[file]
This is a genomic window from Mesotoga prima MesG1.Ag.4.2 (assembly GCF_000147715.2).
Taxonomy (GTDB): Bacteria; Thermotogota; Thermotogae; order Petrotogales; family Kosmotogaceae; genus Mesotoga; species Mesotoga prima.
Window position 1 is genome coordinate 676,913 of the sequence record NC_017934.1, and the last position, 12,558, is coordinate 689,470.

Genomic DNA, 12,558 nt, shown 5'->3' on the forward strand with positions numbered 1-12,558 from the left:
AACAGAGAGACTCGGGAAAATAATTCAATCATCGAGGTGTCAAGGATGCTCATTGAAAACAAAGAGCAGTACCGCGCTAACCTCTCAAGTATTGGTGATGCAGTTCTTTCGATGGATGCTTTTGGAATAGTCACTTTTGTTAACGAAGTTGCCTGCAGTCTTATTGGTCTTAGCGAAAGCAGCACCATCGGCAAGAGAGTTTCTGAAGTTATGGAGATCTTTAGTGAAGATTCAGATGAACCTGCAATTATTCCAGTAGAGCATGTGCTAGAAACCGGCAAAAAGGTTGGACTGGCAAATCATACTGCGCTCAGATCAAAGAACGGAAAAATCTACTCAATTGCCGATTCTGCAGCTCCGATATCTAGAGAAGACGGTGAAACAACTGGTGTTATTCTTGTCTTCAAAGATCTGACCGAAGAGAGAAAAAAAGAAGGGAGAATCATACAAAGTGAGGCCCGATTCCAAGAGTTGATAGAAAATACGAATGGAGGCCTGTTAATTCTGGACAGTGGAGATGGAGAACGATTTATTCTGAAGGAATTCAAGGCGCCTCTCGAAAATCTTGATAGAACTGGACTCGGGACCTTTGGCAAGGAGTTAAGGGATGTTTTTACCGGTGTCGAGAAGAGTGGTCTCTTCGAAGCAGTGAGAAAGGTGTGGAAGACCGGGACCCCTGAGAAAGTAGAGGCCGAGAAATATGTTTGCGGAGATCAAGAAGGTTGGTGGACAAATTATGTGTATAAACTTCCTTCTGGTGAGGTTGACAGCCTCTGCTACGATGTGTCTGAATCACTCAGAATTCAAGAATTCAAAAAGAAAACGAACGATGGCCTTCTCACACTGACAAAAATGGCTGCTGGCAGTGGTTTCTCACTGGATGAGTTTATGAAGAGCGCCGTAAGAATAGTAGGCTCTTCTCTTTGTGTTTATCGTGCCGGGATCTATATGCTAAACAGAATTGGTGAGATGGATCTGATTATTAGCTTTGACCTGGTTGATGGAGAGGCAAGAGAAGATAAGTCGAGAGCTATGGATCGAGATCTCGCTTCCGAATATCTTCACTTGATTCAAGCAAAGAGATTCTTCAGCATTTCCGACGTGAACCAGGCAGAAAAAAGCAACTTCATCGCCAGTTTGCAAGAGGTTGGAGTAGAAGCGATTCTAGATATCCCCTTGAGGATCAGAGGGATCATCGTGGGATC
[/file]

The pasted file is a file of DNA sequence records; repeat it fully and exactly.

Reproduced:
This is a genomic window from Mesotoga prima MesG1.Ag.4.2 (assembly GCF_000147715.2).
Taxonomy (GTDB): Bacteria; Thermotogota; Thermotogae; order Petrotogales; family Kosmotogaceae; genus Mesotoga; species Mesotoga prima.
Window position 1 is genome coordinate 676,913 of the sequence record NC_017934.1, and the last position, 12,558, is coordinate 689,470.

Genomic DNA, 12,558 nt, shown 5'->3' on the forward strand with positions numbered 1-12,558 from the left:
AACAGAGAGACTCGGGAAAATAATTCAATCATCGAGGTGTCAAGGATGCTCATTGAAAACAAAGAGCAGTACCGCGCTAACCTCTCAAGTATTGGTGATGCAGTTCTTTCGATGGATGCTTTTGGAATAGTCACTTTTGTTAACGAAGTTGCCTGCAGTCTTATTGGTCTTAGCGAAAGCAGCACCATCGGCAAGAGAGTTTCTGAAGTTATGGAGATCTTTAGTGAAGATTCAGATGAACCTGCAATTATTCCAGTAGAGCATGTGCTAGAAACCGGCAAAAAGGTTGGACTGGCAAATCATACTGCGCTCAGATCAAAGAACGGAAAAATCTACTCAATTGCCGATTCTGCAGCTCCGATATCTAGAGAAGACGGTGAAACAACTGGTGTTATTCTTGTCTTCAAAGATCTGACCGAAGAGAGAAAAAAAGAAGGGAGAATCATACAAAGTGAGGCCCGATTCCAAGAGTTGATAGAAAATACGAATGGAGGCCTGTTAATTCTGGACAGTGGAGATGGAGAACGATTTATTCTGAAGGAATTCAAGGCGCCTCTCGAAAATCTTGATAGAACTGGACTCGGGACCTTTGGCAAGGAGTTAAGGGATGTTTTTACCGGTGTCGAGAAGAGTGGTCTCTTCGAAGCAGTGAGAAAGGTGTGGAAGACCGGGACCCCTGAGAAAGTAGAGGCCGAGAAATATGTTTGCGGAGATCAAGAAGGTTGGTGGACAAATTATGTGTATAAACTTCCTTCTGGTGAGGTTGACAGCCTCTGCTACGATGTGTCTGAATCACTCAGAATTCAAGAATTCAAAAAGAAAACGAACGATGGCCTTCTCACACTGACAAAAATGGCTGCTGGCAGTGGTTTCTCACTGGATGAGTTTATGAAGAGCGCCGTAAGAATAGTAGGCTCTTCTCTTTGTGTTTATCGTGCCGGGATCTATATGCTAAACAGAATTGGTGAGATGGATCTGATTATTAGCTTTGACCTGGTTGATGGAGAGGCAAGAGAAGATAAGTCGAGAGCTATGGATCGAGATCTCGCTTCCGAATATCTTCACTTGATTCAAGCAAAGAGATTCTTCAGCATTTCCGACGTGAACCAGGCAGAAAAAAGCAACTTCATCGCCAGTTTGCAAGAGGTTGGAGTAGAAGCGATTCTAGATATCCCCTTGAGGATCAGAGGGATCATCGTGGGATC